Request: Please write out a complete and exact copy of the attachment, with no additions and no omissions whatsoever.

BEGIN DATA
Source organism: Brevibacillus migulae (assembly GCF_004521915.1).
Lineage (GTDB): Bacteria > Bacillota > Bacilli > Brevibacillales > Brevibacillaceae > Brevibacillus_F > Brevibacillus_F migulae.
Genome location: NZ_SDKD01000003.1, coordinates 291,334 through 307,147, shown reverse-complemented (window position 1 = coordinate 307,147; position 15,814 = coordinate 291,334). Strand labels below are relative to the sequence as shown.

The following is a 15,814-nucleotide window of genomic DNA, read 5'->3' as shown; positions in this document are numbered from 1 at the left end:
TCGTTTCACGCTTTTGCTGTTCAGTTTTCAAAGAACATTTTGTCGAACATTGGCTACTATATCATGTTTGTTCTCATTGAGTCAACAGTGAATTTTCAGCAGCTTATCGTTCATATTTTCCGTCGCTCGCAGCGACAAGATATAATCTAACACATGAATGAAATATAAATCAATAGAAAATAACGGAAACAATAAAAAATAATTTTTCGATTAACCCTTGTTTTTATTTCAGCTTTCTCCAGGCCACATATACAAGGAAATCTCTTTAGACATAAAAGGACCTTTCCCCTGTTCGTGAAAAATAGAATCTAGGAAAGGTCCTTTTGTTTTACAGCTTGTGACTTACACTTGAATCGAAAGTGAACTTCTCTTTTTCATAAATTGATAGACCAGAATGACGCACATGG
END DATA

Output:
Source organism: Brevibacillus migulae (assembly GCF_004521915.1).
Lineage (GTDB): Bacteria > Bacillota > Bacilli > Brevibacillales > Brevibacillaceae > Brevibacillus_F > Brevibacillus_F migulae.
Genome location: NZ_SDKD01000003.1, coordinates 291,334 through 307,147, shown reverse-complemented (window position 1 = coordinate 307,147; position 15,814 = coordinate 291,334). Strand labels below are relative to the sequence as shown.

The following is a 15,814-nucleotide window of genomic DNA, read 5'->3' as shown; positions in this document are numbered from 1 at the left end:
TCGTTTCACGCTTTTGCTGTTCAGTTTTCAAAGAACATTTTGTCGAACATTGGCTACTATATCATGTTTGTTCTCATTGAGTCAACAGTGAATTTTCAGCAGCTTATCGTTCATATTTTCCGTCGCTCGCAGCGACAAGATATAATCTAACACATGAATGAAATATAAATCAATAGAAAATAACGGAAACAATAAAAAATAATTTTTCGATTAACCCTTGTTTTTATTTCAGCTTTCTCCAGGCCACATATACAAGGAAATCTCTTTAGACATAAAAGGACCTTTCCCCTGTTCGTGAAAAATAGAATCTAGGAAAGGTCCTTTTGTTTTACAGCTTGTGACTTACACTTGAATCGAAAGTGAACTTCTCTTTTTCATAAATTGATAGACCAGAATGACGCACATGG